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Chooks – Part 1

When people ask me what’s the secret of successful gardening, I often reply ‘think of your garden like a pet’. Just as you’d take your dog on a daily walk, rather than on just one 30 mile walk a month, so a garden benefits from regular attention. All too often, the people I see struggling with gardens or allotments are those who do a huge marathon one weekend, exhaust themselves and don’t venture out again for weeks.

Anyway, analogy over… I’m about to put my theory to the test – by reversing it. I know I can look after plants, but what about animals? Yep, I’m getting pets; chickens to be precise, and I’m very excited! The last month has been spent hammering, sawing, sanding and above all scavenging the materials for a hen house on a budget. By using old pallets and a big bit of acrylic that was part of an old sign, I’ve got change from a tenner:


Chook House




bantam chick – Roychek




Why chickens though? They’re a bit trendy at the moment, but there are some very good reasons for keeping chickens at home. Firstly, obviously, there’s the wonderful, tasty fresh eggs. Anyone who’s ever poached a freshly-laid egg from their own hens will know what I mean. Secondly, chicken manure is great fertiliser and if you put it on your compost heap it will enrich the final product enormously. Thirdly, hens are great company. They’re naturally inquisitive and often have lovely characters – it’s heartwarming to go into the garden and be welcomed by the patter of small feet and gentle clucking as they run over to greet you.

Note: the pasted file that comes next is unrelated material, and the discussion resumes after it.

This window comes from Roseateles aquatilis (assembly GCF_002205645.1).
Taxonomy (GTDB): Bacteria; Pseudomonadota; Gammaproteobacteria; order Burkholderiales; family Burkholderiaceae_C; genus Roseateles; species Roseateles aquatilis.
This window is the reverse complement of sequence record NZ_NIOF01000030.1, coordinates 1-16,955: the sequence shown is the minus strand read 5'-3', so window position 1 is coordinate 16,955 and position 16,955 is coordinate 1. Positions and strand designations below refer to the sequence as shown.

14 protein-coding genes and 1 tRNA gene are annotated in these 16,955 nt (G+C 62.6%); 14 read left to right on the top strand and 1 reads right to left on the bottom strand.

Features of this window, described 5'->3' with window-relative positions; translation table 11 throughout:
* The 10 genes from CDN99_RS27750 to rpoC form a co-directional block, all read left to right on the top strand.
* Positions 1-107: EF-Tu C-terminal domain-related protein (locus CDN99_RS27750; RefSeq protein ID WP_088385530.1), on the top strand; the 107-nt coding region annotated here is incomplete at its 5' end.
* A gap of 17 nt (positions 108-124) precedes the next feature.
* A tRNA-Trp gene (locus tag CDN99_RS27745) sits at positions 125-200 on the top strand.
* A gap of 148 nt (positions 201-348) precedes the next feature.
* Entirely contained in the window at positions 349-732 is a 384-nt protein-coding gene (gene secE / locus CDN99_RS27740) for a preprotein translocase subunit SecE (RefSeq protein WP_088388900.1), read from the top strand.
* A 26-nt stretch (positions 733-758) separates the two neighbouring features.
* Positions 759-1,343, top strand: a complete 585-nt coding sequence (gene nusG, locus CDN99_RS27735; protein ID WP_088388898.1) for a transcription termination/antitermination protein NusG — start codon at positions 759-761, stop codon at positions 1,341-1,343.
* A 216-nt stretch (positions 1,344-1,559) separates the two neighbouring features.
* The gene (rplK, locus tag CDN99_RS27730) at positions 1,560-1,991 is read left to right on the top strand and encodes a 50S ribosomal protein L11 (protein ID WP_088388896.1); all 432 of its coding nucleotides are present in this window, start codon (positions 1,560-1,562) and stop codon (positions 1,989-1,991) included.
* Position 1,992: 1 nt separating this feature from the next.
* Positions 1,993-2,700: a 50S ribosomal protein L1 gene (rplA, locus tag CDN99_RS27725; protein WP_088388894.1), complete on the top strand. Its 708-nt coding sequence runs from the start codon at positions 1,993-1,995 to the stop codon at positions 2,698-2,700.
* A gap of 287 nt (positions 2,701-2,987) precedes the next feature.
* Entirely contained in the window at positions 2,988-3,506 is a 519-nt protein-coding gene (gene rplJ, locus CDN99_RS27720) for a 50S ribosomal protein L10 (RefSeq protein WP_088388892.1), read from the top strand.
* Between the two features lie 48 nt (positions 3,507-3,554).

I’ve put my name down for three ‘ex-batts’ (ex-battery hens) from The British Hen Welfare Trust. Pickup date is the 18th May. The BHWT advises that they often arrive with next to no feathers, pale from a life in a cage with no daylight; but within weeks of re-homing they regrow their plumage and start enjoying life to the full. I can barely wait to give three of these poor creatures a new life under the apple trees.


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